Quote Types Yes, you really need to know these
Direct Quotes These are word for word replays of information from sources to provide insight into a story. Direct quotes may be full sentences or parts of sentences. “We’re all excited about the transition to the new library,” Mary Ann Holbrock, head librarian, said. “However, the greatest challenge we face will be transporting the books from the old library to the new one and setting them in the proper order.”
Partial Quotes These consist of more than one word or two, but less than a full sentence taken directly from the source. It is used with a paraphrase and placed in quotation marks. Mary Ann Holbrock, head librarian, said the librarians are looking forward to the move to the new library. The biggest problem they see is “transporting the books from the old library to the new one and setting them in the proper order,” she said.
Fragmentary Quotes This is an exact word or two taken directly from the source and placed in quotation marks with a paraphrase. Mary Ann Holbrock, head librarian, said the librarians are “excited” about opening the new library and predicted the “greatest challenge” will be moving and organizing the books.
Indirect Quotes This consists of only paraphrased material. Getting ready to move into the new library, Mary Ann Holbrock, head librarian, said the librarians are looking forward to it even though shifting and organizing the books will be a big job.
WARNING: PARAPHRASE CAREFULLY!!! Paraphrasing often causes problems for reporters who think they have accurately reworded what their source said only to find out they misrepresented part of it. Also, avoid creating fragmentary or partial quotes that misrepresent the overall opinion of your source. Don’t commit the sin that film ads sometimes do of quoting the one phrase that praises the movie out of a 10-paragraph review that, on the whole, criticizes it.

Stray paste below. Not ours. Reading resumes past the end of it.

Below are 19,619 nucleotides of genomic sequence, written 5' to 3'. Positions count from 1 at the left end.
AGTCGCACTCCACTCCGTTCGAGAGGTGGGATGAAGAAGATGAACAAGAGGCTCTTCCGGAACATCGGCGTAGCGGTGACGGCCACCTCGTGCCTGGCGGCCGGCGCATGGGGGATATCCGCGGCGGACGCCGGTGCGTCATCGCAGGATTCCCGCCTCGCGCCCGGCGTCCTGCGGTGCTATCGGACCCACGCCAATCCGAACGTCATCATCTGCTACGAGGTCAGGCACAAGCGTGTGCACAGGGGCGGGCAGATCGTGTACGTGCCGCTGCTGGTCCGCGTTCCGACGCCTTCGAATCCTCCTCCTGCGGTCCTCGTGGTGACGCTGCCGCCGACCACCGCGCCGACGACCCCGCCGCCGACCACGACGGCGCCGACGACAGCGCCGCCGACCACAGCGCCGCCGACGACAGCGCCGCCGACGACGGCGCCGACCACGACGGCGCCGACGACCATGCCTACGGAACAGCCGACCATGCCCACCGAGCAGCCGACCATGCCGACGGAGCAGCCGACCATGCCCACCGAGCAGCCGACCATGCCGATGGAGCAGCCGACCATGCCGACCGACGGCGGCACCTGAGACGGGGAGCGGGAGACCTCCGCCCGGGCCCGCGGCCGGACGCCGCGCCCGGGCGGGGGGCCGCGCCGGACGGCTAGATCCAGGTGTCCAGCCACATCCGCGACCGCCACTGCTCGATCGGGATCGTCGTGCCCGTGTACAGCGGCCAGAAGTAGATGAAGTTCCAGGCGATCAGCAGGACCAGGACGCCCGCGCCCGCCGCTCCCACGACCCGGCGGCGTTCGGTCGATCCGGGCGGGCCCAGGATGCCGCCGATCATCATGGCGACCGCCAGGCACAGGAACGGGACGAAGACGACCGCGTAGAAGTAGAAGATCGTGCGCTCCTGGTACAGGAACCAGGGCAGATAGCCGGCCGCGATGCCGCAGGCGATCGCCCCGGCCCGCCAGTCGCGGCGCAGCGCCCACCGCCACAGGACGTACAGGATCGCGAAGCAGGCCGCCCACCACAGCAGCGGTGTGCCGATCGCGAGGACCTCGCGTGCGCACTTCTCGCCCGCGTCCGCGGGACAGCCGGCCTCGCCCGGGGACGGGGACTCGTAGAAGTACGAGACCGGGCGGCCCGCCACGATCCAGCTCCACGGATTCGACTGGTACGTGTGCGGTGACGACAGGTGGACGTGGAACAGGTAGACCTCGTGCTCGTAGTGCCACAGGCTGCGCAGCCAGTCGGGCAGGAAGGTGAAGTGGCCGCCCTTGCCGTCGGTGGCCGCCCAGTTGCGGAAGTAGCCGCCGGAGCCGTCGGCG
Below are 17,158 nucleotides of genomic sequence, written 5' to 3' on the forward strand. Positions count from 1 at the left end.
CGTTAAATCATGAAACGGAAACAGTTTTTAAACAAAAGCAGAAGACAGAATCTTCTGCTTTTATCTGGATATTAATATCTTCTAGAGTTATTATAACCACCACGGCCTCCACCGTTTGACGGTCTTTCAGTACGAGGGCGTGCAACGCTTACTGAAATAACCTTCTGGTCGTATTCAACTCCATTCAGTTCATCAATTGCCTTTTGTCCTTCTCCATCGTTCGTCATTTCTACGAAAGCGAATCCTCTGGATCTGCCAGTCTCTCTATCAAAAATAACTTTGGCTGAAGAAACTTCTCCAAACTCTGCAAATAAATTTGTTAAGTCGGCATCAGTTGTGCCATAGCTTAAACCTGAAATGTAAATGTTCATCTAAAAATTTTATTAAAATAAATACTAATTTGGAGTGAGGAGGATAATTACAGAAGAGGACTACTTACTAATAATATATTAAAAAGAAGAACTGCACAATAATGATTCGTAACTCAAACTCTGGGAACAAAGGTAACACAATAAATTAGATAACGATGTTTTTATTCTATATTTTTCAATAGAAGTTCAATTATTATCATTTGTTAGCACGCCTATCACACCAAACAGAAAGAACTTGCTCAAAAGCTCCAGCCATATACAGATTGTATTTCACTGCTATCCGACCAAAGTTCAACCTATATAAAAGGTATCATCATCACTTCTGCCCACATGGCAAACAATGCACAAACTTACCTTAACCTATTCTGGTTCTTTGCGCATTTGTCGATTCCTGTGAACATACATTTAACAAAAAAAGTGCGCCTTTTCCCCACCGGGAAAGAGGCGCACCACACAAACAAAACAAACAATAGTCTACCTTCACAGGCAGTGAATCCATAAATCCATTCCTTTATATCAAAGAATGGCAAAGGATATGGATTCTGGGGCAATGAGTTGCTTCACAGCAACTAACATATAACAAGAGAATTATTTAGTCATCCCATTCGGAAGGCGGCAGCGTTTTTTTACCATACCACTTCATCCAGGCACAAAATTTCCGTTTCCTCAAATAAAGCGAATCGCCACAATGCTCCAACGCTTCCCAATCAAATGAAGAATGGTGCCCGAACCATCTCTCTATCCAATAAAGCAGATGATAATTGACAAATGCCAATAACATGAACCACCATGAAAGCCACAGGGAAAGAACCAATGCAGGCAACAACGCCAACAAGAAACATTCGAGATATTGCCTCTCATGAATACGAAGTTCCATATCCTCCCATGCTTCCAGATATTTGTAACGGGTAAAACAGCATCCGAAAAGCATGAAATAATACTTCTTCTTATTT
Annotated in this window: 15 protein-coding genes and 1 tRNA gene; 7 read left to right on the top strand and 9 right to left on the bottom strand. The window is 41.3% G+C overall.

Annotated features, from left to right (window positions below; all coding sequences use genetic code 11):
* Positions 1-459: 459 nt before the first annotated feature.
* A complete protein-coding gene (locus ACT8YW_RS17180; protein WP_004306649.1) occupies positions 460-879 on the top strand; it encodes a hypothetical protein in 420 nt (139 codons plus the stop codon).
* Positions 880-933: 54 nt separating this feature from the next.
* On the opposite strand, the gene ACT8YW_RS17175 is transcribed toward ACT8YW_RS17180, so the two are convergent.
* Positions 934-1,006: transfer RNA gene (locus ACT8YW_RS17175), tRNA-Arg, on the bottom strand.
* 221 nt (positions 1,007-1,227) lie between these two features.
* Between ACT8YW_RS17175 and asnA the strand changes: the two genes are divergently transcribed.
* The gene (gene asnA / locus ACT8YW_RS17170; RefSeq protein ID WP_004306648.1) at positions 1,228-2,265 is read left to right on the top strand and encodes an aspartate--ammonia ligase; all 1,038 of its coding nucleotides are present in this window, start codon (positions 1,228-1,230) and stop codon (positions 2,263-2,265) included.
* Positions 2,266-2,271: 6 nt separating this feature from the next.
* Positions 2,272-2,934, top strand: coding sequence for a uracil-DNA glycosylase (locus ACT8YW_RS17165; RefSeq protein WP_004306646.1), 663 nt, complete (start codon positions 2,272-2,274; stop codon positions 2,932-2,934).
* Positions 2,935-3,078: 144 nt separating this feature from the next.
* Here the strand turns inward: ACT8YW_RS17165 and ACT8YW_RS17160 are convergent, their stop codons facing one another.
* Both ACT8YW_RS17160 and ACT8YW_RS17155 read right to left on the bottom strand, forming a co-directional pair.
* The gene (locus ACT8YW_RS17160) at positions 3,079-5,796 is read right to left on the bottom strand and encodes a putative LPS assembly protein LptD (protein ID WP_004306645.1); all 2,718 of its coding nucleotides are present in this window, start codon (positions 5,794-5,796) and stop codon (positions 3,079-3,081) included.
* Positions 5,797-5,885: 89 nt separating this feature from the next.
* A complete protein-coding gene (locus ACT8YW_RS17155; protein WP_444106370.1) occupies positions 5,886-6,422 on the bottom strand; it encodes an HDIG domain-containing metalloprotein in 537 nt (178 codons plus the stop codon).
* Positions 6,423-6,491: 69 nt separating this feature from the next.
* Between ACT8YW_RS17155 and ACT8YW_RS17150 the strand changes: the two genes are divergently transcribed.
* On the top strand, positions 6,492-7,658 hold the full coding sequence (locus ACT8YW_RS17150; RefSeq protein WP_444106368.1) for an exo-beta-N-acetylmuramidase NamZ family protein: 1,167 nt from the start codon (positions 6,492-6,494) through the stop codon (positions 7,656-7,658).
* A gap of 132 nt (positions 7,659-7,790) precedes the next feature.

The A.P. Stylebook and Libel Manual, the standard reference book for journalists in the United States, says this about “quotations in the news”: • “Never alter quotations even to correct minor grammatical errors or word usage. Casual minor tongue slips may be removed by using ellipses […] but even that should be done with extreme caution. If there is a question about a quote, either don’t use it or ask the speaker to clarify. • “If a person is unavailable for comment, detail attempts to reach that person. (Smith was out of the country on business; Jones did not return phone messages left at the office.) • “Do not routinely use abnormal spelling such as gonna in attempts to convey regional dialects or mispronunciations. Such spellings are appropriate when relevant to help to convey a desired touch in a feature.